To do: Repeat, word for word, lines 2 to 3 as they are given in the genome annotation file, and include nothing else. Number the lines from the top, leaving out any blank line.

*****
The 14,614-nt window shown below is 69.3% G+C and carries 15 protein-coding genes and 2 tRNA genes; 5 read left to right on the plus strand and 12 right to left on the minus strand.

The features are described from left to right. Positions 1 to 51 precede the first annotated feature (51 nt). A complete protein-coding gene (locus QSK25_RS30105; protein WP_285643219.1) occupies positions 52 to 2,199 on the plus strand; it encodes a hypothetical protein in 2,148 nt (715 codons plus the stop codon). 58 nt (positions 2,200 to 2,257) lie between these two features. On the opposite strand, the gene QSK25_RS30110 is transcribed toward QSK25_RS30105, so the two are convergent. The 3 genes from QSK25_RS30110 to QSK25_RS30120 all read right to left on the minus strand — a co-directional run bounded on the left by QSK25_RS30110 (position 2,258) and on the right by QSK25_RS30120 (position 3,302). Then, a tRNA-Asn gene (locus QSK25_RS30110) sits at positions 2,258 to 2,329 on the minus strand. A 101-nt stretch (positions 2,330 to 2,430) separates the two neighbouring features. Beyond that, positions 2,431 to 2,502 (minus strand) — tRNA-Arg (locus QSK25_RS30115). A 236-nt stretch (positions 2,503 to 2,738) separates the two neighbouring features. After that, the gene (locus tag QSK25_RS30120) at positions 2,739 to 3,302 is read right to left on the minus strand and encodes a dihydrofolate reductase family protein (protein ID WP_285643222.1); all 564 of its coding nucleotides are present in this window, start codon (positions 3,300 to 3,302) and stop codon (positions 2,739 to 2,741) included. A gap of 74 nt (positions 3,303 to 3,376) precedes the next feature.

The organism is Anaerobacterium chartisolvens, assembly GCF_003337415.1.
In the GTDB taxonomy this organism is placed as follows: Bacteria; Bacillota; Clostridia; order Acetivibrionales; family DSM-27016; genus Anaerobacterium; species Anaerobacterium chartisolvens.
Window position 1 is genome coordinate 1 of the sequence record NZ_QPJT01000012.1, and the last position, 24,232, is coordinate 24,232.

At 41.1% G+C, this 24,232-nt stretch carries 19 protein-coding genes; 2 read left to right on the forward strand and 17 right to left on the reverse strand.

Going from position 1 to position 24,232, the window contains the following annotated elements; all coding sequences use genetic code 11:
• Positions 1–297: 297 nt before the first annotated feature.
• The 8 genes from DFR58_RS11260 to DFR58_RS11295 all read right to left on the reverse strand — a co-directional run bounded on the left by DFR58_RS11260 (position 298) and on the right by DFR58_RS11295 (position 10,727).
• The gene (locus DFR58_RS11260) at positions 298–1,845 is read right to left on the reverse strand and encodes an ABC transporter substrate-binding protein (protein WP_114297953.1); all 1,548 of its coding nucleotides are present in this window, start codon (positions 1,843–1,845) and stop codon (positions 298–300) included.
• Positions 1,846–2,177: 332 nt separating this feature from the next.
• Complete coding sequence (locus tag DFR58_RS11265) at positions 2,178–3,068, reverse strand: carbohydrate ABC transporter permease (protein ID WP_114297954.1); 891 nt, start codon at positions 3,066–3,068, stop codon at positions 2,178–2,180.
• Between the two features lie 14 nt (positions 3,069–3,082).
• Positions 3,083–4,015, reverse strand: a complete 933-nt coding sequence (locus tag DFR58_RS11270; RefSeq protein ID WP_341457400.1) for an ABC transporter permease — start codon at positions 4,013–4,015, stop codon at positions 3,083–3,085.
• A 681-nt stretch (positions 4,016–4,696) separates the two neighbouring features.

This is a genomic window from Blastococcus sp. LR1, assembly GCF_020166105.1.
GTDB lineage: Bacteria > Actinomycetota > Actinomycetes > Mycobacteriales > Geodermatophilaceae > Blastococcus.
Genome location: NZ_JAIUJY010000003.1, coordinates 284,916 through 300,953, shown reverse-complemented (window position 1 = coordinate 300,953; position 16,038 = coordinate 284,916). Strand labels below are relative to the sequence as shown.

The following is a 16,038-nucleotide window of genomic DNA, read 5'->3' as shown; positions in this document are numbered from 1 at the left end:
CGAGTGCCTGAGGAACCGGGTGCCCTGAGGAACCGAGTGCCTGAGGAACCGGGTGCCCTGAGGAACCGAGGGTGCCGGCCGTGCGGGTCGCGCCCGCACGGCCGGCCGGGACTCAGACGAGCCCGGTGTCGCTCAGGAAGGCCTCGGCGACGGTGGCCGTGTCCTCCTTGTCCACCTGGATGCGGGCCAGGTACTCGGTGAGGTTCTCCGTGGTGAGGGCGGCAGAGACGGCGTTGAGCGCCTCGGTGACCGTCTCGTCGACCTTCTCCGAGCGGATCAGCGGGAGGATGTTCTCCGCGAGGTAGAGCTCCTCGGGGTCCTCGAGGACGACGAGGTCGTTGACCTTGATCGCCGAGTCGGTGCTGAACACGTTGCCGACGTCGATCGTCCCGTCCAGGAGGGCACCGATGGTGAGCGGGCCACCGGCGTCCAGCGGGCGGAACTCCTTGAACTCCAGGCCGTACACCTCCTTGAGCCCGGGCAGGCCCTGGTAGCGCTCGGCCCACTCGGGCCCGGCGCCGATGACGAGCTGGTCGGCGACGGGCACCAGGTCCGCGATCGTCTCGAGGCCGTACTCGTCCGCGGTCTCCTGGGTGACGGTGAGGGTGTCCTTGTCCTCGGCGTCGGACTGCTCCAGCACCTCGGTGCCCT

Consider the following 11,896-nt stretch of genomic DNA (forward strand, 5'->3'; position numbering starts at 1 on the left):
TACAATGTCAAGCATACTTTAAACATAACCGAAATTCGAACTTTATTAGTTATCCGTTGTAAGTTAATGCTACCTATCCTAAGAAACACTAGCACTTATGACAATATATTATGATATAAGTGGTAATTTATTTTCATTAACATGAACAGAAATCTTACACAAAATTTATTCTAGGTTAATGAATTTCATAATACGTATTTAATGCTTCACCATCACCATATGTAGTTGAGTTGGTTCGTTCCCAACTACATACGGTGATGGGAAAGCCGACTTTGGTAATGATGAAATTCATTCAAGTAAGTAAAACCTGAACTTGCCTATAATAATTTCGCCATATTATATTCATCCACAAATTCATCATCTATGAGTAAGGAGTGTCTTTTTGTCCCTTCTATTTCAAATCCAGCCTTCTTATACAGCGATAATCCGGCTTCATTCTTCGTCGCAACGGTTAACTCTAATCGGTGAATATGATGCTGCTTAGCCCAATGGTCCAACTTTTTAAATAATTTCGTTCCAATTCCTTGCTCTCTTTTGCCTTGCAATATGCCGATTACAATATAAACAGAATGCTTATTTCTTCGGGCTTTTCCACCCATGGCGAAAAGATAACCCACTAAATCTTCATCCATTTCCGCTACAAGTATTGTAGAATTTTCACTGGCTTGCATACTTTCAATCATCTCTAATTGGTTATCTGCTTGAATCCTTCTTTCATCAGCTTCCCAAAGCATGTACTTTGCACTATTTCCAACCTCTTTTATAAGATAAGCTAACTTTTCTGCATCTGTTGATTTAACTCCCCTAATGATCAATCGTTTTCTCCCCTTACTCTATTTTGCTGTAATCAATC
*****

The features are described from left to right. Positions 1 to 51 precede the first annotated feature (51 nt). A complete protein-coding gene (locus QSK25_RS30105; protein WP_285643219.1) occupies positions 52 to 2,199 on the plus strand; it encodes a hypothetical protein in 2,148 nt (715 codons plus the stop codon). 58 nt (positions 2,200 to 2,257) lie between these two features. On the opposite strand, the gene QSK25_RS30110 is transcribed toward QSK25_RS30105, so the two are convergent. The 3 genes from QSK25_RS30110 to QSK25_RS30120 all read right to left on the minus strand — a co-directional run bounded on the left by QSK25_RS30110 (position 2,258) and on the right by QSK25_RS30120 (position 3,302). Then, a tRNA-Asn gene (locus QSK25_RS30110) sits at positions 2,258 to 2,329 on the minus strand. A 101-nt stretch (positions 2,330 to 2,430) separates the two neighbouring features. Beyond that, positions 2,431 to 2,502 (minus strand) — tRNA-Arg (locus QSK25_RS30115). A 236-nt stretch (positions 2,503 to 2,738) separates the two neighbouring features. After that, the gene (locus tag QSK25_RS30120) at positions 2,739 to 3,302 is read right to left on the minus strand and encodes a dihydrofolate reductase family protein (protein ID WP_285643222.1); all 564 of its coding nucleotides are present in this window, start codon (positions 3,300 to 3,302) and stop codon (positions 2,739 to 2,741) included. A gap of 74 nt (positions 3,303 to 3,376) precedes the next feature.

The organism is Anaerobacterium chartisolvens, assembly GCF_003337415.1.